Leaf mechanical strength and photosynthetic capacity are critical plant life-history traits associated with tolerance and growth under various biotic and abiotic stresses. In principle, higher mechanical resistance achieved via higher relative allocation to cell walls should slow photosynthetic rates. However, interspecific relationships among these two leaf functions have not been reported.
We measured leaf traits of 57 dominant woody species in a subtropical evergreen forest in China, focusing especially on photosynthetic rates, mechanical properties, and leaf lifespan (LLS). These species were assigned to two ecological strategy groups: shade-tolerant species and light-demanding species.
On average, shade-tolerant species had longer LLS, higher leaf mechanical strength but lower photosynthetic rates, and exhibited longer LLS for a given leaf mass per area (LMA) or mechanical strength than light-demanding species. Depending on the traits and the basis of expression (per area or per mass), leaf mechanical resistance and photosynthetic capacity were either deemed unrelated, or only weakly negatively correlated.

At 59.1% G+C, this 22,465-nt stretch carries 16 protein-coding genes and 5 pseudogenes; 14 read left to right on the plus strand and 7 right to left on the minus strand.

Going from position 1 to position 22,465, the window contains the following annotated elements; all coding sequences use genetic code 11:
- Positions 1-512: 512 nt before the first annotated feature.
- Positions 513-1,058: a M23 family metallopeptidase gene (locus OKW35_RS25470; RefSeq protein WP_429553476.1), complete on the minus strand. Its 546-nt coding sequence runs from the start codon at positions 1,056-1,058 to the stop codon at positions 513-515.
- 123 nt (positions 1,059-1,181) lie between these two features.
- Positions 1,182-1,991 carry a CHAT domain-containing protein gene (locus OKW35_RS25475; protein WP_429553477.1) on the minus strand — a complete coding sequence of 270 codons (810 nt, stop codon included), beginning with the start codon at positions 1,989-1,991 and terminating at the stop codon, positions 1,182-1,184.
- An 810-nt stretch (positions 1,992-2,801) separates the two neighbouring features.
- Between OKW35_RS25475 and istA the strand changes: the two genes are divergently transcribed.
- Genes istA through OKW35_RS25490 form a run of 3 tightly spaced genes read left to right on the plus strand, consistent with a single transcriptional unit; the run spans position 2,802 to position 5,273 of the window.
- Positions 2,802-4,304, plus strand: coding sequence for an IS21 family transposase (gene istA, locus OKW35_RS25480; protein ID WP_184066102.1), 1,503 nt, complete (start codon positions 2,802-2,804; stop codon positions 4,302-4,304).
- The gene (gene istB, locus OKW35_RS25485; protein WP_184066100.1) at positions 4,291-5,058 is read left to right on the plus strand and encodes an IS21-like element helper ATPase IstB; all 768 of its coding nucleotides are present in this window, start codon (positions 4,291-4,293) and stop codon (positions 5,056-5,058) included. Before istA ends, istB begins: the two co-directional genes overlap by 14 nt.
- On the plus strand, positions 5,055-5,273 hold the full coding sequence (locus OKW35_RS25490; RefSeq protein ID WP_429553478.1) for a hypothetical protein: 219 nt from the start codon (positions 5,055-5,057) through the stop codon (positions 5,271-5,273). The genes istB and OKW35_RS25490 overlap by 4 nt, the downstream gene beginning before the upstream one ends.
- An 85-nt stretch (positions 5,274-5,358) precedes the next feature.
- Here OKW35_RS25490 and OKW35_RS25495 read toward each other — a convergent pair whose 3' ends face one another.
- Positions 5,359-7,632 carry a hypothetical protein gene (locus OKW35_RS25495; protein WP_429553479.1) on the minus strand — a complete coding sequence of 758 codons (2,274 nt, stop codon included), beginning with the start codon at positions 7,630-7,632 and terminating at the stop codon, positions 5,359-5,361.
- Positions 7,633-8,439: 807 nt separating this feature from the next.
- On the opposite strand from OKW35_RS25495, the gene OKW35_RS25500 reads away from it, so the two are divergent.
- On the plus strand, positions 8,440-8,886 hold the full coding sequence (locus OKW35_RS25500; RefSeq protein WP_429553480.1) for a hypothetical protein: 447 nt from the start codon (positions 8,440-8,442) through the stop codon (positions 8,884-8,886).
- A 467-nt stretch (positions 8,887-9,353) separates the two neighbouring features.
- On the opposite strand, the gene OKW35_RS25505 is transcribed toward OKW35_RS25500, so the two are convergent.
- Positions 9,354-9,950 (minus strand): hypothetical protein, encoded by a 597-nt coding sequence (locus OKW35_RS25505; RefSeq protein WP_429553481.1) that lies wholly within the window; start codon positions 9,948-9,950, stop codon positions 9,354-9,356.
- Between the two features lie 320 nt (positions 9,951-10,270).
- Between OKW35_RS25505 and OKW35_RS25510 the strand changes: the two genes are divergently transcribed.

We found only weak support for the proposed trade-off between leaf biomechanics and photosynthesis among co-occurring woody species. This suggests there is considerable flexibility in these properties, and the observed relationships may result more so from trait coordination than any physically or physiologically enforced trade-off.
- functional traits
- leaf lifespan (LLS)
- leaf structure
- light demanding
- shade tolerant